Jesup now has a regulation size soccer field
By Cheryl Parker

When Richard and Pam Trumbauer purchased the field to the east of the Jesup soccer complex last fall, they carved out 2.1 acres to resell to the City of Jesup. With that additional ground, Jesup now has a regulation size soccer field. This forward thinking will allow Jesup students an opportunity to participate should soccer become a school-sanctioned sport in the future.
Currently the soccer complex is being used by young people participating in the Cedar Valley Soccer Club. Other members of the club are from Aplington-Parkersburg, Cedar Falls, Dike-New Hartford, Gladbrook-Reinbeck, Grundy Center, Hudson, Independence, Janesville, LaPorte City, Traer-Dysart and Waterloo.

Amy Schares is the new Community Coordinator of the Jesup league, taking the reins from Amy Youngblut who was Community Coordinator when the transaction occurred. The Cedar Valley Soccer Club is open to boys and girls, grades 1 through 12. Other board members include Brad Wilson, Fields Director; Matt Perez, Coaching Director/Referee Coordinator; Angel Copp, Community Registrar; and Jill Chemin, Sponsorship Coordinator. Check out their website at www.cedarvalleysocceerclub.org or their Facebook page for more information about soccer opportunities for Jesup youth.

There were many parties who donated time, materials, and finances to support this achievement. The soccer club would like to recognize some of the major players:

• The City of Jesup had the foresight to add to the soccer complex when land became available. The City also added a driveway off of North Street and will be rocking the new parking area next year.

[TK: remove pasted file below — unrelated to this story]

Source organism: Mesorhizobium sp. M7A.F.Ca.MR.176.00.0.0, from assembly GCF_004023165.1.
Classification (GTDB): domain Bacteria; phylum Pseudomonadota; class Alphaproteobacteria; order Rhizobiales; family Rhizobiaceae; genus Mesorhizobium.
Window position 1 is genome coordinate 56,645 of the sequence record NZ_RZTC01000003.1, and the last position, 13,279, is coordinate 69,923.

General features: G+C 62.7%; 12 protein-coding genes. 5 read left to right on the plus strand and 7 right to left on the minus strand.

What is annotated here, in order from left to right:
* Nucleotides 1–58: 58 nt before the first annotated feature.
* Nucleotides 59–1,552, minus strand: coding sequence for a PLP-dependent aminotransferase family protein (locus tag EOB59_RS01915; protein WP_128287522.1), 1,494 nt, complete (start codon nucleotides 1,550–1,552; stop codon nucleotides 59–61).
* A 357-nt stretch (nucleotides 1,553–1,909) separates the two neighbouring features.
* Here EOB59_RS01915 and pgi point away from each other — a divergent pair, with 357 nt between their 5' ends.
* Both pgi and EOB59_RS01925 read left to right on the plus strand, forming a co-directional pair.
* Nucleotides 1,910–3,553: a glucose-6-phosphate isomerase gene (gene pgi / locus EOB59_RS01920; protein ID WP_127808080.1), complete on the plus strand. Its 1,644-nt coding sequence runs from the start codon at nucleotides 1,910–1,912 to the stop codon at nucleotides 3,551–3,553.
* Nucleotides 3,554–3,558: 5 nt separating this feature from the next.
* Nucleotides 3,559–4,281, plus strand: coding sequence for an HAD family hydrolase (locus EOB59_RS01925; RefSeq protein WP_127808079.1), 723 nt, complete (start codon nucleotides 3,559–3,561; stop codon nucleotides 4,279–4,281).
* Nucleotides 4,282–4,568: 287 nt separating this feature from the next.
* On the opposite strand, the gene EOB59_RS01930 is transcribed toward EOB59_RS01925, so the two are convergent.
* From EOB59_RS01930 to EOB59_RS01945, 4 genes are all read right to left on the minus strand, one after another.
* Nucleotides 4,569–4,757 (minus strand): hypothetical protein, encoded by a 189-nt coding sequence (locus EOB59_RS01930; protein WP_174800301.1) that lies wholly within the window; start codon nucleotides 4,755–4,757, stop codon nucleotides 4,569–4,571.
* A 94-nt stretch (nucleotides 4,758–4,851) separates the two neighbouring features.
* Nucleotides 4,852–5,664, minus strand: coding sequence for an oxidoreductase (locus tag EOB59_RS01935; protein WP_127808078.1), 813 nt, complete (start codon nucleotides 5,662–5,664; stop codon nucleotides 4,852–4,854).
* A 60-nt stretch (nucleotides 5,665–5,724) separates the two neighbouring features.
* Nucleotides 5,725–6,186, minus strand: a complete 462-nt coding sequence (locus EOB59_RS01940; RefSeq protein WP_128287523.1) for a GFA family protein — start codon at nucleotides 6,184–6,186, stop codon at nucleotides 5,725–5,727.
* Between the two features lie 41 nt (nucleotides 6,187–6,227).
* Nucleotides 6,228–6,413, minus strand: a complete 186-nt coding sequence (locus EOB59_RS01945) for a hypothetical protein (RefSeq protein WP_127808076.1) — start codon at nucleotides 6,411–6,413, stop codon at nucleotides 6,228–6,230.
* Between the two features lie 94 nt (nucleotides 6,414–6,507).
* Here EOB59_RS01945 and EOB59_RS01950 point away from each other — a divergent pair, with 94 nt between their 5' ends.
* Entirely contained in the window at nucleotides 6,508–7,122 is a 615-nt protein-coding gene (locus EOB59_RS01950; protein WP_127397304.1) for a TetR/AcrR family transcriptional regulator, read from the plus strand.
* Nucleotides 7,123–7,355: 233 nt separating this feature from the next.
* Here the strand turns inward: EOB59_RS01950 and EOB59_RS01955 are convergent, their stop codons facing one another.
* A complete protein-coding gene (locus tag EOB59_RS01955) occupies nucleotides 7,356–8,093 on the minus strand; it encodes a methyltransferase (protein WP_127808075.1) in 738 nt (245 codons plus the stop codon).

• Jesup Land Improvement brought in roughly 100 loads of dirt and used GPS components on their equipment to level it - literally laser precision. The grade cannot have more than 1% slope.

• B&B Farm Store mixed and prepared the seed

• ECIC fertilized the field

• Randy Bast fixed the tile and changed the inlets.

The ground was seeded with athletic turf grass and some rye; the remainder was seeded with regular grass and oats for a cover crop. (Because the seeding was done in the heat of summer, the other grasses serve to protect the turf grass until it is mature enough to survive.) The grasses will take over a year to develop the ground to the point it will be suitable for use as a practice and playing field.

Fall season begins September 8 and will run for six weeks with three home games and three away games. After a winter break, games will resume in the spring season. As of press time, the schedule had not yet been determined.
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